Road Trip

Visiting Yosemite: A guide to grand touring the national park in a family-friendly SUV

Grand touring isn't dead. It's just different than it used to be.

Photo by Eileen Falkenberg-Hull

Cruising up the coast of California in a Ford Mustang. Taking an RV full of family on a trip to explore the American West. Leaf peeping in New England while hopping from bed and breakfast to bed and breakfast in your family sedan. These are classic examples of U.S. road trips that do not feature a grand touring car.

Is the dream of grand touring dead? The advent of the EV and the popularity of the minivan and SUVs have not killed it. In fact, they've revolutionized it.

No longer do you have to cram six people into a sedan with your brother standing up between mom and dad in the front. You can tour in comfort in a modern SUV and still have as authentic an experience as you did in your childhood, perhaps better.

Autocamp Yosemite pond Airstream Autocamp Yosemite is a unique and luxurious way to "camp" near Yosemite.Photo by Eileen Falkenberg-Hull

Buckled into a thoroughly modern Honda Passport, this grand touring trip set off from Autocamp Yosemite, a resort made entirely of Airstream trailers, tiny houses, and small cabins, just as the sun was starting to shine the first light of morning. Headed seats, accurate navigation, and right-sized cup holders gave the beginning of the trip an optimistic note.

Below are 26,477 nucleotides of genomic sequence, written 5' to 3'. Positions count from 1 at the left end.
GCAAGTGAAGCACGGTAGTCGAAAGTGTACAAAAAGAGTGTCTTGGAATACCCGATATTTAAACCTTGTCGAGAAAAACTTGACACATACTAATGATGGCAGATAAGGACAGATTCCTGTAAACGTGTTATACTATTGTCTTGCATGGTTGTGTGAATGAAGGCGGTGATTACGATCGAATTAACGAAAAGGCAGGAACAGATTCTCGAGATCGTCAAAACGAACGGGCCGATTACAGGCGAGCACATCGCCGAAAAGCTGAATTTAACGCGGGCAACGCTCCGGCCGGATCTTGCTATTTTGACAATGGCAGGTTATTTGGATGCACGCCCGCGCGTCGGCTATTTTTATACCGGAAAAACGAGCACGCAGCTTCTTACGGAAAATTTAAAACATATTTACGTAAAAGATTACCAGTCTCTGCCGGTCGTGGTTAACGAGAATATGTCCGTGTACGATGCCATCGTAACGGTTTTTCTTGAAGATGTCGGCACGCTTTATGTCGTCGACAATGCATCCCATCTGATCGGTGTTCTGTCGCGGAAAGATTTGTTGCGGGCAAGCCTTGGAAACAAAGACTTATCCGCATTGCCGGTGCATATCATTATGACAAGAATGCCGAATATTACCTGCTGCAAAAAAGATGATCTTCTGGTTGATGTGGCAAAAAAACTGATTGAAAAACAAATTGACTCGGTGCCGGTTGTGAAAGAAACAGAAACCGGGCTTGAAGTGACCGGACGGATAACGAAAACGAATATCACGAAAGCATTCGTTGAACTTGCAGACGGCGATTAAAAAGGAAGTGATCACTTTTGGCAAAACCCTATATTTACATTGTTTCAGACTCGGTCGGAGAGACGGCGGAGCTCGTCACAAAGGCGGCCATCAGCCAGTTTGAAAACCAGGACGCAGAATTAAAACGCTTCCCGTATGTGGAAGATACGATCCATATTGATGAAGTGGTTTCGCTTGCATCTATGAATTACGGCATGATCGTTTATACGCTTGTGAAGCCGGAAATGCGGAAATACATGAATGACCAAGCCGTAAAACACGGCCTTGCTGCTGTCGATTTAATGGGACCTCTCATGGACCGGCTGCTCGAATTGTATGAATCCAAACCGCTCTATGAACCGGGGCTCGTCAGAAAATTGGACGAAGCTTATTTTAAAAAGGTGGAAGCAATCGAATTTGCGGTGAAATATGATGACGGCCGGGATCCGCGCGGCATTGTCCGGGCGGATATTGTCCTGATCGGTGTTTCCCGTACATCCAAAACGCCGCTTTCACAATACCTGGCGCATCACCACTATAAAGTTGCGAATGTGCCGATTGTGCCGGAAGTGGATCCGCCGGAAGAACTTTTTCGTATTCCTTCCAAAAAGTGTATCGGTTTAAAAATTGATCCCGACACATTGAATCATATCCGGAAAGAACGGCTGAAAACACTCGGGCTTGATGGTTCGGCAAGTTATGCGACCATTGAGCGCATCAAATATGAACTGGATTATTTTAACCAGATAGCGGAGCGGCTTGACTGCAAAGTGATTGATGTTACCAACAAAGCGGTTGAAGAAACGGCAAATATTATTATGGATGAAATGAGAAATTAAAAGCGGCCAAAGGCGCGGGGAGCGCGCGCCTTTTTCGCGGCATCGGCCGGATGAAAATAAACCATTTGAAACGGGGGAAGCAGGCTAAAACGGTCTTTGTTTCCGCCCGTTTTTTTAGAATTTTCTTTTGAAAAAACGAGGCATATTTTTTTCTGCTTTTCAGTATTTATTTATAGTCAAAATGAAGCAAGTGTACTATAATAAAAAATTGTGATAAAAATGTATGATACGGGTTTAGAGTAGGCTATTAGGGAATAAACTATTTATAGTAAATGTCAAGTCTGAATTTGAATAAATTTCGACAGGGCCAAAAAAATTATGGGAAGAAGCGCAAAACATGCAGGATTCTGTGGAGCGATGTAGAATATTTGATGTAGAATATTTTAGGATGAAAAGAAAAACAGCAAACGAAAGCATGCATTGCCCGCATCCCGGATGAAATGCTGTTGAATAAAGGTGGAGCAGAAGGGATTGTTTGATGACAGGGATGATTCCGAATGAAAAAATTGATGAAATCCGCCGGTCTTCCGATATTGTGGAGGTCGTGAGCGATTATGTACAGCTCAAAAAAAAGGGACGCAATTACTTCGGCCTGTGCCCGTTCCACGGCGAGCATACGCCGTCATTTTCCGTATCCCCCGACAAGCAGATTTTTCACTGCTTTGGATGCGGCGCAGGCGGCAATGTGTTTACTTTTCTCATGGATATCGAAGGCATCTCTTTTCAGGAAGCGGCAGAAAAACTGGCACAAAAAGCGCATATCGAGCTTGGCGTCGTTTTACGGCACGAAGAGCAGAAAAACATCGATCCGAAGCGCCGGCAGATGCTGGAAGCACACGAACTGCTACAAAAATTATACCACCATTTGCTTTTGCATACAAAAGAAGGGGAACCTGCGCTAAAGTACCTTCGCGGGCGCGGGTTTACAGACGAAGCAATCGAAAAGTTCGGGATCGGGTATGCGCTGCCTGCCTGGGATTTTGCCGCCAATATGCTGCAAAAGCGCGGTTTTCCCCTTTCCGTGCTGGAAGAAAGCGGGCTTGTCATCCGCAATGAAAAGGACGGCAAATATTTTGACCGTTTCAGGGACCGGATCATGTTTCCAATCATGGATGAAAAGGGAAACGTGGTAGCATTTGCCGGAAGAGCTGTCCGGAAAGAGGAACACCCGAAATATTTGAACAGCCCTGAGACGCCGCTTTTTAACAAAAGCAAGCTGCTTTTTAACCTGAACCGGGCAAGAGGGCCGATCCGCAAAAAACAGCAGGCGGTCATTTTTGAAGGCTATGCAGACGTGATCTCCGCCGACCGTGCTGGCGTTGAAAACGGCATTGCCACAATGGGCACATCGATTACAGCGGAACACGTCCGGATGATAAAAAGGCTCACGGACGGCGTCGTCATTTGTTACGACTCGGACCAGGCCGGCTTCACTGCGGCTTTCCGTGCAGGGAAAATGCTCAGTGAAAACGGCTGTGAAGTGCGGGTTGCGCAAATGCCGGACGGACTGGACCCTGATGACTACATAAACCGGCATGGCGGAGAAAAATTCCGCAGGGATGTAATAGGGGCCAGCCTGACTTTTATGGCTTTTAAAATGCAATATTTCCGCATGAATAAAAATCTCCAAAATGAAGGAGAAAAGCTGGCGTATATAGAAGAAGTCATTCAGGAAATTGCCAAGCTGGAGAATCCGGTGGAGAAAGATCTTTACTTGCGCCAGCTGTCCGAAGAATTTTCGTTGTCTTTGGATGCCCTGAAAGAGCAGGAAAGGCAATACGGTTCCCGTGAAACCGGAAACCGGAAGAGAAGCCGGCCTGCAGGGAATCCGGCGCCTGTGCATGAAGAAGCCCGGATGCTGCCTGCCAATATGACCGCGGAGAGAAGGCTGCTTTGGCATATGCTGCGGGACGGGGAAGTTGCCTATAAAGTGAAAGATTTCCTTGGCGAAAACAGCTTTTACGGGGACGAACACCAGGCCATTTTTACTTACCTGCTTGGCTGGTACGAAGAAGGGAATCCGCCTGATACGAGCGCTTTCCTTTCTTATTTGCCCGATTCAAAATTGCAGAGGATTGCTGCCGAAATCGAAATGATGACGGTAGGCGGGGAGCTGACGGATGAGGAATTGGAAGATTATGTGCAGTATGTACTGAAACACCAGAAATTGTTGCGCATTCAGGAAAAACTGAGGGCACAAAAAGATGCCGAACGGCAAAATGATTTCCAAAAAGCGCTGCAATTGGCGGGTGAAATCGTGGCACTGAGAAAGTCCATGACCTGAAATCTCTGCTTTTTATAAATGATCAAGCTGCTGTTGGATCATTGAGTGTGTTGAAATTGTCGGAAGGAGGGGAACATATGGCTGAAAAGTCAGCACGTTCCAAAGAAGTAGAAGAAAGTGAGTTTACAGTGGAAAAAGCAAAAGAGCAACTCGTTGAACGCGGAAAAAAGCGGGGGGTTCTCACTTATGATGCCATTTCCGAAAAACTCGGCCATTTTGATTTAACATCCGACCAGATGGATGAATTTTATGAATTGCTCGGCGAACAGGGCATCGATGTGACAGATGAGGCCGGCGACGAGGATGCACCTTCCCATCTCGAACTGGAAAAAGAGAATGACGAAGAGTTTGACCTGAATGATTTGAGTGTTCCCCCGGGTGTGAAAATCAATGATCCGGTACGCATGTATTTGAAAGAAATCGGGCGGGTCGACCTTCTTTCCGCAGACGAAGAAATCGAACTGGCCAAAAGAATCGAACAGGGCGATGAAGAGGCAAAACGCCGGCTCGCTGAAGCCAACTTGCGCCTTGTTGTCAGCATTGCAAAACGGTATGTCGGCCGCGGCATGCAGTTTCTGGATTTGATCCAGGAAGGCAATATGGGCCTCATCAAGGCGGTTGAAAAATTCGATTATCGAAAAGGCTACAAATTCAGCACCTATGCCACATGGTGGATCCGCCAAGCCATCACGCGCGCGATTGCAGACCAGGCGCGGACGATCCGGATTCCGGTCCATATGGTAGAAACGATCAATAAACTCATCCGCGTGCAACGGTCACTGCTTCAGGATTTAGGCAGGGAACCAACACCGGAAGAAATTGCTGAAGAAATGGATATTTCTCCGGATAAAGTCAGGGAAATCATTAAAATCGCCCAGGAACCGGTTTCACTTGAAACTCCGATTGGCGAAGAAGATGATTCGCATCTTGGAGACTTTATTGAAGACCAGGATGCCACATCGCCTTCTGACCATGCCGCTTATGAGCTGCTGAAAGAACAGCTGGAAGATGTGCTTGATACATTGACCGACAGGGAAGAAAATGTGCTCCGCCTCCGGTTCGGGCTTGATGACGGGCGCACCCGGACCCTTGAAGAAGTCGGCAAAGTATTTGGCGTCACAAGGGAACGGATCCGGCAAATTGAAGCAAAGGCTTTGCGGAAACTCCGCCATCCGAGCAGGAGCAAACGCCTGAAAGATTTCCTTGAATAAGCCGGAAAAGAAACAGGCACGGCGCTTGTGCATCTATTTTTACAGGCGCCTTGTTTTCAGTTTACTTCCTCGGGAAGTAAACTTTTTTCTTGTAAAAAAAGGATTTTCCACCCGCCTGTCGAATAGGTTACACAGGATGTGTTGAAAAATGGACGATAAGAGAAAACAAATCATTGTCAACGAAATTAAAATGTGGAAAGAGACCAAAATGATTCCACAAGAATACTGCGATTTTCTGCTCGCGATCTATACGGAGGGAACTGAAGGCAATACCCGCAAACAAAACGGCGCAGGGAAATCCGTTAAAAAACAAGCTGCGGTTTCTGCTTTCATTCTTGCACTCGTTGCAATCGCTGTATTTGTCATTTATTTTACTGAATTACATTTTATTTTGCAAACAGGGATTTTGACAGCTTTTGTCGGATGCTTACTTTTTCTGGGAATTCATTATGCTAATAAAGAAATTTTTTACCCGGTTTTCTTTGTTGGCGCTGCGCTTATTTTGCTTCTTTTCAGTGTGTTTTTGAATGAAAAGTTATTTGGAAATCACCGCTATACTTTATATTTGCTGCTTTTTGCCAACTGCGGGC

On the winding roads of CA 140, the Passport was relatively efficient and stuck to the road much better than the Honda Pilot would have. The sun continued to rise and touch the tree tops as the route wound its way over and around the Merced River.

2019 Honda Passport The Honda Passport is smaller than a Honda Pilot and bigger than a Honda CR-V.Photo by Eileen Falkenberg-Hull

Making it into the park before the sun has fully risen is not only a treat but a necessity if you want to beat the hoards of tourists that flock to the park's most famous sites, pushing into your space with their selfie sticks, cigarette smoke, and overstuffed backpacks.

Tunnel View Yosemite morning Tunnel View is one of the can't-miss spots in Yosemite National Park.Photo by Eileen Falkenberg-Hull